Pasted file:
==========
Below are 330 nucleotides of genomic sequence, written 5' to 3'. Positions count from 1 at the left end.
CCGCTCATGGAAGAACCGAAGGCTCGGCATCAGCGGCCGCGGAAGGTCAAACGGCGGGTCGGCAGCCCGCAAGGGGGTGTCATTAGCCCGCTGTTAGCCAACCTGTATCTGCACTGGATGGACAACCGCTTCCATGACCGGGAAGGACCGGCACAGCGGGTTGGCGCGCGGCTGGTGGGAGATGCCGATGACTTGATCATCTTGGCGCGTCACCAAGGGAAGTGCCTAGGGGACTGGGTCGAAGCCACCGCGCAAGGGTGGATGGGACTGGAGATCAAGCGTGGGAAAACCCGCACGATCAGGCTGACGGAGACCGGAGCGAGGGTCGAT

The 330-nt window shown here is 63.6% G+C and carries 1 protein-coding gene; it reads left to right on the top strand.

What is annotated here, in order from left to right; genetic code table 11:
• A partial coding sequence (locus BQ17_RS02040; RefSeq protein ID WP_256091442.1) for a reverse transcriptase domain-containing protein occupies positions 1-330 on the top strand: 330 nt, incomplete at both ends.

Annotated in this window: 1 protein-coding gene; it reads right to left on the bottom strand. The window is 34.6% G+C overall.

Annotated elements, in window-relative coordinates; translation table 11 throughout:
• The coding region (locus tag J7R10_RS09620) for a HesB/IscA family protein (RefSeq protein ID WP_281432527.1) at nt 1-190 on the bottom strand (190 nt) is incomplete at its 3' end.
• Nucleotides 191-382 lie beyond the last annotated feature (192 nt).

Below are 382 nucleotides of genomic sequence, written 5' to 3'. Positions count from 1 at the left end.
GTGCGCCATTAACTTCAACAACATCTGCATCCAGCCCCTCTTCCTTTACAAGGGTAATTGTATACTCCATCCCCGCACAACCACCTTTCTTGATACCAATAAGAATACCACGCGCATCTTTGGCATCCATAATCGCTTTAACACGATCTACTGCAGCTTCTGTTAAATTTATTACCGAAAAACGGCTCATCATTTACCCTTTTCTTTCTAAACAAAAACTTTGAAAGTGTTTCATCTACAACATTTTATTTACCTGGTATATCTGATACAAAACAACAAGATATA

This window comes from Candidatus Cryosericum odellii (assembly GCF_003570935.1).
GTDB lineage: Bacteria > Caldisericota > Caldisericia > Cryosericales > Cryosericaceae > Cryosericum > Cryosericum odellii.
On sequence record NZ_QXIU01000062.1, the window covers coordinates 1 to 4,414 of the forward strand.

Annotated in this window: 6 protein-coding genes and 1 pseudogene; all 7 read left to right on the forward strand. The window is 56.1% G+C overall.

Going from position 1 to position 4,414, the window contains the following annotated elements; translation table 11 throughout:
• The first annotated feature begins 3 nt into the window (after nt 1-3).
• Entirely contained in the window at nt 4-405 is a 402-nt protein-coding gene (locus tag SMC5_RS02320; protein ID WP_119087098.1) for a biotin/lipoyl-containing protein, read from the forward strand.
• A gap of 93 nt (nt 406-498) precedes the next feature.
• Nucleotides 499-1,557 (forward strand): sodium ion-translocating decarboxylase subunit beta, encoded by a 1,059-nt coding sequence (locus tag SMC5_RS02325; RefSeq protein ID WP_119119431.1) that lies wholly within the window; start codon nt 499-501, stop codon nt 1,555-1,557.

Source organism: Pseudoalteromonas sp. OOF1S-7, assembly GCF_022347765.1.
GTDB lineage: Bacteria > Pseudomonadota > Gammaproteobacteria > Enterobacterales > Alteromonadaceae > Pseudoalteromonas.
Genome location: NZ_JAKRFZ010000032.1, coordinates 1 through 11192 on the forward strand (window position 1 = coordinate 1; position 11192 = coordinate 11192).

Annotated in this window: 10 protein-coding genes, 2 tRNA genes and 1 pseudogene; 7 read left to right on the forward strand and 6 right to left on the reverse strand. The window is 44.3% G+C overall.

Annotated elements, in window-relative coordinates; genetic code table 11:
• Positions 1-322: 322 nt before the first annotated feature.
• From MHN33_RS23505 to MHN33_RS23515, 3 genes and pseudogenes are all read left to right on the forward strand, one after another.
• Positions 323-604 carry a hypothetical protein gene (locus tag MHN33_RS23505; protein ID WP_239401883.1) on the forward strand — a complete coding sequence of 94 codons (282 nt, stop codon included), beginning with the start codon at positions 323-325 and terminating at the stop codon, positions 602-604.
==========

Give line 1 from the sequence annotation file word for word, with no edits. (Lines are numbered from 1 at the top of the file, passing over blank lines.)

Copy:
Below are 330 nucleotides of genomic sequence, written 5' to 3'. Positions count from 1 at the left end.